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Older than Ireland – Film Review

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Older than Ireland – Film Review by Frances Winston

Directed by: Alex Fegan

Starring: Thirty of Irelands oldest citizens

In cinemas September 25th

With the Anniversary of the 1916 Rising almost upon us we are somewhat bombarded with documentaries about Ireland’s history but none of them have the unique take that this offering does. Thirty of Ireland’s centenarians recall 100 years of life in this country as witnessed by themselves. Pretty much the only thing they all have in common is their age as all have lived wildly different lives which is what makes this such a fascinating watch. Although they all lived through the same period of history they all have their own take on it so you get a broad overview of 100 years of change rather than just one person’s interpretation of events.

While living to 100 is in itself a remarkable achievement some of these people’s accomplishments will leave you amazed. All of them have interesting stories to tell and you will find yourself laughing, crying and everything in between as they recall the events of their lives. The entire social spectrum is covered and it’s fascinating to see how differently they all lived.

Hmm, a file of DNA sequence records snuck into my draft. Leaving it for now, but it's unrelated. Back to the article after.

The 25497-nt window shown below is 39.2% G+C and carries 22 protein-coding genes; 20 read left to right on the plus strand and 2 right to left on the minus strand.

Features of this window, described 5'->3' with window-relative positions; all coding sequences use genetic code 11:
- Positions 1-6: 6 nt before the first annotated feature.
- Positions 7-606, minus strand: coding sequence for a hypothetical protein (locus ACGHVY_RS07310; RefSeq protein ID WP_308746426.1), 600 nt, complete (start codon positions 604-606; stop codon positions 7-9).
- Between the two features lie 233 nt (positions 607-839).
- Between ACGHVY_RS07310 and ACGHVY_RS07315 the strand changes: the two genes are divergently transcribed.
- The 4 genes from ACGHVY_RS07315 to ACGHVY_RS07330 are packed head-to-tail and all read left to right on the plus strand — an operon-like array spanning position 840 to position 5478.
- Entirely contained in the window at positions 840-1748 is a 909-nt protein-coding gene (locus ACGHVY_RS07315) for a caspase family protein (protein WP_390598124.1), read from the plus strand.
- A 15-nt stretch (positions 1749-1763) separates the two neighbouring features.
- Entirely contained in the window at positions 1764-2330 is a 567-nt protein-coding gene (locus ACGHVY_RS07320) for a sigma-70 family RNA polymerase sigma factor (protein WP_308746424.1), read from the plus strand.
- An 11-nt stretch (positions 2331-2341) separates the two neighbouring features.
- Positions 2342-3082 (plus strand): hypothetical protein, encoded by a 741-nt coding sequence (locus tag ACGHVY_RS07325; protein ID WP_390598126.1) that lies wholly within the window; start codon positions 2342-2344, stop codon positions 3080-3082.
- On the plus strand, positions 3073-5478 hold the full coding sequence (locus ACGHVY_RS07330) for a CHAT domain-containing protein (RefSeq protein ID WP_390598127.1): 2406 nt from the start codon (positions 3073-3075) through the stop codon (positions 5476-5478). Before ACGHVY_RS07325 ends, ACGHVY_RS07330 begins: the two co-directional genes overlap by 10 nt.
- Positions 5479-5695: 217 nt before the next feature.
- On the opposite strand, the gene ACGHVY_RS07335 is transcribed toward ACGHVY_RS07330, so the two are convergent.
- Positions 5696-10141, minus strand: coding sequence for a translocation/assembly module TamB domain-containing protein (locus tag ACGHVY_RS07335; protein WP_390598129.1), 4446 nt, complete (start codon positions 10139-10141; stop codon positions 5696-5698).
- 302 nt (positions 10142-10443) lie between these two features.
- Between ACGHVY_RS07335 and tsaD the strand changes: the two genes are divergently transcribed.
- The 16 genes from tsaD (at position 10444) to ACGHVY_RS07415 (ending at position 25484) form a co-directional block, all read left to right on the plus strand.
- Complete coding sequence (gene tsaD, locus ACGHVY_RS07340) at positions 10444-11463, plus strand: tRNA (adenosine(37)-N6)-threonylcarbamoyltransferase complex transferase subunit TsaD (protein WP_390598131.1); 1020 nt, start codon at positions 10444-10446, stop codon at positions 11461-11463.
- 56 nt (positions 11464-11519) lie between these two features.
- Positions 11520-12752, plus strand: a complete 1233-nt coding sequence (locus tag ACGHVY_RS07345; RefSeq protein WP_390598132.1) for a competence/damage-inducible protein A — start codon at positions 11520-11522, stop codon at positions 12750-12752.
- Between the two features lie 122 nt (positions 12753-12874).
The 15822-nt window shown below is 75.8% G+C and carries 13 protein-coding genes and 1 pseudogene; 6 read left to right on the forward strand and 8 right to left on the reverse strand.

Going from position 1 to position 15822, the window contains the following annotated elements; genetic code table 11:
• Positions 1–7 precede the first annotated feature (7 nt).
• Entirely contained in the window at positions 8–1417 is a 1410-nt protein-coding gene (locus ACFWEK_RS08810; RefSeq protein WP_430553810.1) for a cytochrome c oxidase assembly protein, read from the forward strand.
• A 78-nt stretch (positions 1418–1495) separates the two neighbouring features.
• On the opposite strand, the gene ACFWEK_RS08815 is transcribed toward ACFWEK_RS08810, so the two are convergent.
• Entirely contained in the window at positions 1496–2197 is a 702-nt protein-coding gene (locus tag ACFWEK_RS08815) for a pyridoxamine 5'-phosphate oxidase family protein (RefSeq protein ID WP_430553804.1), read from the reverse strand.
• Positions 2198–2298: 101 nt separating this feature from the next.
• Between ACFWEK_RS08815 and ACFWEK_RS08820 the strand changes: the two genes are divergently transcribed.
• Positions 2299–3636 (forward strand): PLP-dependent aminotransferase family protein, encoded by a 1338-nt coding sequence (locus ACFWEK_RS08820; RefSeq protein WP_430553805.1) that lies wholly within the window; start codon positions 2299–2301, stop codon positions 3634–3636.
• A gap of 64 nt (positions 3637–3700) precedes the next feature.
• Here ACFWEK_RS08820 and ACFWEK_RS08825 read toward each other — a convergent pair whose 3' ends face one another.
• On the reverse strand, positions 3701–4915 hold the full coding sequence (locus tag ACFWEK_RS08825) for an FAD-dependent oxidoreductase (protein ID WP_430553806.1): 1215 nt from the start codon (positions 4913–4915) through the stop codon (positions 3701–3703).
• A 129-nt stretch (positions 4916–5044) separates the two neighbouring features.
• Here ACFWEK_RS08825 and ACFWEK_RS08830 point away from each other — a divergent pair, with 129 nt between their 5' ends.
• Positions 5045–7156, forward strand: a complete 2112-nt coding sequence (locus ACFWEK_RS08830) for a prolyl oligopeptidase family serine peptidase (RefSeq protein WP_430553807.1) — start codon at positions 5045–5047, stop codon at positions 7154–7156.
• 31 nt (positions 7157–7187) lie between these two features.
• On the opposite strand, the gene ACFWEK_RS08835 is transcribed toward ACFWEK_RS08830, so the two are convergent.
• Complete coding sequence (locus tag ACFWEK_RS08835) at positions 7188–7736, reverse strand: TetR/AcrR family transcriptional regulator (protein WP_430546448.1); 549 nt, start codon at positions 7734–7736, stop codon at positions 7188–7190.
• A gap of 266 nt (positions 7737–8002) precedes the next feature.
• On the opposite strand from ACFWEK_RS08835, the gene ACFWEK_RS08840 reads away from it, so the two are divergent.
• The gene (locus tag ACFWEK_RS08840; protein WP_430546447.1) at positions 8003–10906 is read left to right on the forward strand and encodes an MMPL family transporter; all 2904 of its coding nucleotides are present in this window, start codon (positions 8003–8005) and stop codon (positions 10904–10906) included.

Beginning with them recalling their first pair of shoes we are taken on a journey through our civil war, Bloody Sunday, the troubles and many other significant moments of Ireland’s history. Although some of the participants are quite frail they are still as sharp as a tack and it is fascinating to hear their experiences of events that most of us have only read about. Obviously with such longevity comes some loss and many of the most poignant moments of this documentary are when the subjects discuss their now departed loved ones and spouses.

While all are wonderful my personal favourite was Bessie Nolan from Drimnagh who is 103 and who may well be my new hero. Still a glamourpuss she tells it like it is about the youth of today and is matter of fact about her ups and downs. I guarantee you will want her to be your best friend after seeing this.

Director Fegan’s debut offering The Irish Pub gave us a wry snapshot of Irish life and here he has once again managed to convey our culture and history in a charming and accessible way. The subjects all really opened up to him and the result is a refreshingly honest and heartfelt look at some remarkable people and times. This beautiful film that gives some wonderful insights into Irish life while tugging at your heartstrings and it’s sure to find a lot of fans.

 

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